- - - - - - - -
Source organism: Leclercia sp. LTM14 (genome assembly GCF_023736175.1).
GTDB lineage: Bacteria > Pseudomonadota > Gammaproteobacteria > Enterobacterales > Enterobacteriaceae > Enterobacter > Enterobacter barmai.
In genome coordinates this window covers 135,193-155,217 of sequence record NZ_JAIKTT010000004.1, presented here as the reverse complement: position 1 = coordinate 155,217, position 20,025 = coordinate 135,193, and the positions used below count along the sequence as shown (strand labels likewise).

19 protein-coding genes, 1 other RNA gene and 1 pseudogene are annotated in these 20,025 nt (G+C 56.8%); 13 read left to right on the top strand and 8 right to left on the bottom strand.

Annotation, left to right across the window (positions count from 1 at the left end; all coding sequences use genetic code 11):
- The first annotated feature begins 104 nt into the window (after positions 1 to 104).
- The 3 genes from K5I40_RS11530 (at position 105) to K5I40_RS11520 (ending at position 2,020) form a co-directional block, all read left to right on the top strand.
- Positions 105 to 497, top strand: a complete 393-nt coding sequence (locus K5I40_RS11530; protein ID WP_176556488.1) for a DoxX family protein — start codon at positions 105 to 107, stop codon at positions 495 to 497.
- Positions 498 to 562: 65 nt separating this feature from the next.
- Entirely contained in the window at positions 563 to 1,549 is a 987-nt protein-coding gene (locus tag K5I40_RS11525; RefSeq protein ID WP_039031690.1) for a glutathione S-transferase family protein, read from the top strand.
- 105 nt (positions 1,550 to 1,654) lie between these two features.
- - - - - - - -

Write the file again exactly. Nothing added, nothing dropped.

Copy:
Source organism: Leclercia sp. LTM14 (genome assembly GCF_023736175.1).
GTDB lineage: Bacteria > Pseudomonadota > Gammaproteobacteria > Enterobacterales > Enterobacteriaceae > Enterobacter > Enterobacter barmai.
In genome coordinates this window covers 135,193-155,217 of sequence record NZ_JAIKTT010000004.1, presented here as the reverse complement: position 1 = coordinate 155,217, position 20,025 = coordinate 135,193, and the positions used below count along the sequence as shown (strand labels likewise).

19 protein-coding genes, 1 other RNA gene and 1 pseudogene are annotated in these 20,025 nt (G+C 56.8%); 13 read left to right on the top strand and 8 right to left on the bottom strand.

Annotation, left to right across the window (positions count from 1 at the left end; all coding sequences use genetic code 11):
- The first annotated feature begins 104 nt into the window (after positions 1 to 104).
- The 3 genes from K5I40_RS11530 (at position 105) to K5I40_RS11520 (ending at position 2,020) form a co-directional block, all read left to right on the top strand.
- Positions 105 to 497, top strand: a complete 393-nt coding sequence (locus K5I40_RS11530; protein ID WP_176556488.1) for a DoxX family protein — start codon at positions 105 to 107, stop codon at positions 495 to 497.
- Positions 498 to 562: 65 nt separating this feature from the next.
- Entirely contained in the window at positions 563 to 1,549 is a 987-nt protein-coding gene (locus tag K5I40_RS11525; RefSeq protein ID WP_039031690.1) for a glutathione S-transferase family protein, read from the top strand.
- 105 nt (positions 1,550 to 1,654) lie between these two features.